Articles/Publications

“Ban-the-Box” Update for Employers

By on May 21, 2018

Since 2010, employers in Massachusetts have been prohibited, under the Criminal Offender Record Information (“CORI”) Reform Act, from requiring a job applicant to check a box indicating that he or she has a criminal history (the “ban-the-box” law).  Employers are also prohibited from requiring applicants and employees to disclose certain criminal information, including arrests and criminal cases that did not result in a conviction; first convictions for various misdemeanor offenses; misdemeanor convictions where the date of conviction or release from incarceration occurred five or more years prior to the date of the employment application (in the absence of an intervening conviction); juvenile records; and sealed criminal records.

Under new amendments to the CORI Reform Act signed by Governor Baker on April 13, 2018, and slated to take effect on October 13, 2018, employers may not inquire into misdemeanor convictions where the date of the conviction occurred three or more years from the date of the application (unless there was an intervening conviction).  In addition, employers may not ask applicants about “a criminal record, or anything related to a criminal record, that has been sealed or expunged . . . .”  Finally, employers must include the following statement on any application “which seeks information concerning prior arrests or conviction of the applicant”: “An applicant for employment with a record expunged pursuant to section 100F, section 100G, section 100H or section 100K of chapter 276 of the General Laws may answer ‘no record’ with respect to an inquiry herein relative to prior arrests, criminal court appearances or convictions. An applicant for employment with a record expunged pursuant to section 100F, section 100G, section 100H or section 100K of chapter 276 of the General Laws may answer ‘no record’ to an inquiry herein relative to prior arrests, criminal court appearances, juvenile court appearances, adjudications or convictions.”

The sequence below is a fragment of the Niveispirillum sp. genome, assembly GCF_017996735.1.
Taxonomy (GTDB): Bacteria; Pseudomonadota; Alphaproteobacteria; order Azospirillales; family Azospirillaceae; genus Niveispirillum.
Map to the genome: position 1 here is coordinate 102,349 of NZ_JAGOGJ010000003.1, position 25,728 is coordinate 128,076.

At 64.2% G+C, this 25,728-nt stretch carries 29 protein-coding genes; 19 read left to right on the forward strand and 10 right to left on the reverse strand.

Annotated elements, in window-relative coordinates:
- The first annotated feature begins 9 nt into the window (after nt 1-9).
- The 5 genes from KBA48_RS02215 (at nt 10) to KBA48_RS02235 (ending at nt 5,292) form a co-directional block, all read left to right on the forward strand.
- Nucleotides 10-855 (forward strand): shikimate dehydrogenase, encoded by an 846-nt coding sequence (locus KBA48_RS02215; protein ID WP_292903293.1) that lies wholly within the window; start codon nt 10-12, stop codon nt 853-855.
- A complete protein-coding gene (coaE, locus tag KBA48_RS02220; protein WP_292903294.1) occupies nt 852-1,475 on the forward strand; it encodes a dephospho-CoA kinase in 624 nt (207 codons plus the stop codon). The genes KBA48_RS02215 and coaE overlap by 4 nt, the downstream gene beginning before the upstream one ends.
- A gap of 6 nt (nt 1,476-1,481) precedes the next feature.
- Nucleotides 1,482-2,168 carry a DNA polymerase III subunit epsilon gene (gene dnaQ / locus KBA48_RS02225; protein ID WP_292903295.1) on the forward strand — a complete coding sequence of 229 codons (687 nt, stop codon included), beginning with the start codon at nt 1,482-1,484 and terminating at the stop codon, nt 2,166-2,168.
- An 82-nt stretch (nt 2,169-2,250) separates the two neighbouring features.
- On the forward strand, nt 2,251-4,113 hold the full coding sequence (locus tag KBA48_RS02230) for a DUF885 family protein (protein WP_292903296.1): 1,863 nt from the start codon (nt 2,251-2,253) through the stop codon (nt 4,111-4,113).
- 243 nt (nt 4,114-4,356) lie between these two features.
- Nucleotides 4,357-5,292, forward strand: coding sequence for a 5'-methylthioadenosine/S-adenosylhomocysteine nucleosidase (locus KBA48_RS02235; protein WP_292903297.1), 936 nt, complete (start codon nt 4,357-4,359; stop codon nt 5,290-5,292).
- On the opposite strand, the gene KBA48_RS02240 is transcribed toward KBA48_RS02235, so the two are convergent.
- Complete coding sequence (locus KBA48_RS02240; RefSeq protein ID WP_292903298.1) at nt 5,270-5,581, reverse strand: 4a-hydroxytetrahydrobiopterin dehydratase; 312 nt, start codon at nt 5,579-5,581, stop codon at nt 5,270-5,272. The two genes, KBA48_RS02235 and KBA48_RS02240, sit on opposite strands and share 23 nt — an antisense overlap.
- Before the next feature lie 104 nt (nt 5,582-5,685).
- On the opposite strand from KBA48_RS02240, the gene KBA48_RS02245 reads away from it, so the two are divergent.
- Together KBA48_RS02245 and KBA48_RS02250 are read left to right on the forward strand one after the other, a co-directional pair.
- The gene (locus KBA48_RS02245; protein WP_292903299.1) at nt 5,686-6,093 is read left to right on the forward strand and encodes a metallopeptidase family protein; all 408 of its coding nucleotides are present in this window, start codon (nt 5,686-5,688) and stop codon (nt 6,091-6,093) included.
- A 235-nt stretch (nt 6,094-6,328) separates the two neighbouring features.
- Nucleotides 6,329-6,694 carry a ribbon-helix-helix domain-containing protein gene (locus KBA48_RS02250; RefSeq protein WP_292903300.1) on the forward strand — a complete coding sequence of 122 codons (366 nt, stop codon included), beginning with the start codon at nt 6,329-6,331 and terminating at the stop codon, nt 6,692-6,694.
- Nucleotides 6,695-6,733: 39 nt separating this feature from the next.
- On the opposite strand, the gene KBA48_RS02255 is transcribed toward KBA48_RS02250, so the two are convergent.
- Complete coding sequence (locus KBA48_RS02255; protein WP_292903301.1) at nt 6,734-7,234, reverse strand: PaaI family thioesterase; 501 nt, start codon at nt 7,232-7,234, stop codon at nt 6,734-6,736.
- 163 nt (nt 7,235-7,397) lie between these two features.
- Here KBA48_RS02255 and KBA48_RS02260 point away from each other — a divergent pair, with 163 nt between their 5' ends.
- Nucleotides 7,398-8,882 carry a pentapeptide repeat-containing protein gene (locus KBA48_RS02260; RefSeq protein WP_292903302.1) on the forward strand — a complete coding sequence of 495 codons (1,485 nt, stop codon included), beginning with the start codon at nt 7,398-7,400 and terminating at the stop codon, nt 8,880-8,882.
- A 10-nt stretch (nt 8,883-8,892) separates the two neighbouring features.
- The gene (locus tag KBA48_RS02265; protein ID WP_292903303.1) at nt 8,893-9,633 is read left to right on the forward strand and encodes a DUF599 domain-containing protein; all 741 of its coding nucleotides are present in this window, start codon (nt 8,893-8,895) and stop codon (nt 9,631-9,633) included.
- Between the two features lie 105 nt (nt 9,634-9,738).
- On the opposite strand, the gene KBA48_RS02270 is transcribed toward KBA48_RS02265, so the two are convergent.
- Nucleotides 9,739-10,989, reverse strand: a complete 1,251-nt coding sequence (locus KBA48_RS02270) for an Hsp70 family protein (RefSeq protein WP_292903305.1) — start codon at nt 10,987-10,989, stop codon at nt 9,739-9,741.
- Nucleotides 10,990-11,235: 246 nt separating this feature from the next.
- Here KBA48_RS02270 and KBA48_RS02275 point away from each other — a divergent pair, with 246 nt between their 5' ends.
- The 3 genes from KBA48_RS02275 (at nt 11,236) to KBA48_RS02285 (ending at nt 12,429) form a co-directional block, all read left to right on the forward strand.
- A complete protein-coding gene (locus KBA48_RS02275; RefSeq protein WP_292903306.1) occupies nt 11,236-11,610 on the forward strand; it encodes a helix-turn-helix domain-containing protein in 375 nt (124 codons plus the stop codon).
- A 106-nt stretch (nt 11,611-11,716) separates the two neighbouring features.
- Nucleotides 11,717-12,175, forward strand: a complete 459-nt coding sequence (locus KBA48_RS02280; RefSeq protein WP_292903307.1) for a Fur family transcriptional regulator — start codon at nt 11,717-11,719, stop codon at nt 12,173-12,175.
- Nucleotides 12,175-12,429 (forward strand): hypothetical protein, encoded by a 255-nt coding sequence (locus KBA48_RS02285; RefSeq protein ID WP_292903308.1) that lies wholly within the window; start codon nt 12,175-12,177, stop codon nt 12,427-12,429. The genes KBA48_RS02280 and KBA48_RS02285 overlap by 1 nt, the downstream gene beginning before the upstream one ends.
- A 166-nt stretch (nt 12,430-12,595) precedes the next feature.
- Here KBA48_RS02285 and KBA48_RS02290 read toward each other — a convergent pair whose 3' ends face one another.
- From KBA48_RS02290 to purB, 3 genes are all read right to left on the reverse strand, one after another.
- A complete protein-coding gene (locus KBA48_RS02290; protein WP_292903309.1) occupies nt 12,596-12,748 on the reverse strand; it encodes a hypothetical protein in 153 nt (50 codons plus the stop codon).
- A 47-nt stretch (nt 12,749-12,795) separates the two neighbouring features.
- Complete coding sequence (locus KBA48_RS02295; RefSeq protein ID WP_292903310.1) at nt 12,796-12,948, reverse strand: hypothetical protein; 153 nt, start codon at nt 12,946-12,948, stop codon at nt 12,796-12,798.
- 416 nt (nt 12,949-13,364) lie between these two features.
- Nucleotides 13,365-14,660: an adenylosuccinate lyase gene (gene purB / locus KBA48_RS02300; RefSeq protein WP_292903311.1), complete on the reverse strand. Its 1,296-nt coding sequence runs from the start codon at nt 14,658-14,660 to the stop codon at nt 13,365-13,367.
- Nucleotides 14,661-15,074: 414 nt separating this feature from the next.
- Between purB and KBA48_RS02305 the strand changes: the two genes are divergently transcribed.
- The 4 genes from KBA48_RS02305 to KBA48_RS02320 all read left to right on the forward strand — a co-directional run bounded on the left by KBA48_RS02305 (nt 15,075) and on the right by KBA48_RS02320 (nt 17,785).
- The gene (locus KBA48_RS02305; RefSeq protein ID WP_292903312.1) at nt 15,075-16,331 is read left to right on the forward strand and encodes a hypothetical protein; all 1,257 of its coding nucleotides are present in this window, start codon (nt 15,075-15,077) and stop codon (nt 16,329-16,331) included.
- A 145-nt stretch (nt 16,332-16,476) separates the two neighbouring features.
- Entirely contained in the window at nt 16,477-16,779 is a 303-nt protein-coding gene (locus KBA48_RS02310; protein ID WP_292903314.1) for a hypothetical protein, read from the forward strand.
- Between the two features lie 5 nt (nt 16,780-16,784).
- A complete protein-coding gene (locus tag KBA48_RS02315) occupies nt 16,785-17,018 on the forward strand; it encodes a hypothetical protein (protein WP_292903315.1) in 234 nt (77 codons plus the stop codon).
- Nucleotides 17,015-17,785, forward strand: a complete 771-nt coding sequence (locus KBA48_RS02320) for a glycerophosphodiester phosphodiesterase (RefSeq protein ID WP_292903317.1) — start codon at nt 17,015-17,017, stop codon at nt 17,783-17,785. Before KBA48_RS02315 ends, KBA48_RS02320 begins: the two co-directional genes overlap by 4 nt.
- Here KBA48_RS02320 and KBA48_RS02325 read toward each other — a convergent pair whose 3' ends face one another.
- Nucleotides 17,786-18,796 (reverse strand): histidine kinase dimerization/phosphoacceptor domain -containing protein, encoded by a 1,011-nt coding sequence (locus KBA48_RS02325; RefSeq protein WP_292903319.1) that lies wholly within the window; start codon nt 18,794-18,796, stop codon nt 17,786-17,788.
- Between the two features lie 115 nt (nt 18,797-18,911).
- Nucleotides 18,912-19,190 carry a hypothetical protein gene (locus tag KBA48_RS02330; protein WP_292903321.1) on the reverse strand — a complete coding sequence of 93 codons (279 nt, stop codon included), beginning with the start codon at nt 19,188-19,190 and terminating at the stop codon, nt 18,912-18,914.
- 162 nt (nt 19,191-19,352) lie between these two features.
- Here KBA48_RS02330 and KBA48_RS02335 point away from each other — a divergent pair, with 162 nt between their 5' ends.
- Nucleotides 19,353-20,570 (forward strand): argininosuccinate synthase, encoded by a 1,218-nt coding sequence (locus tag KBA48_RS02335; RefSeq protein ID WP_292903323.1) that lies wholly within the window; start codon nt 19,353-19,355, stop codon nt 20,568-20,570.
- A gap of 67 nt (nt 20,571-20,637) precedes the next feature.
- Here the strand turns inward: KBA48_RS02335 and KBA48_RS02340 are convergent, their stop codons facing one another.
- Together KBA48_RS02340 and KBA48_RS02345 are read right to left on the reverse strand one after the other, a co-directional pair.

Employers are advised to take note of these important changes and revise their applications, and application processes, accordingly.

Alexandra Deal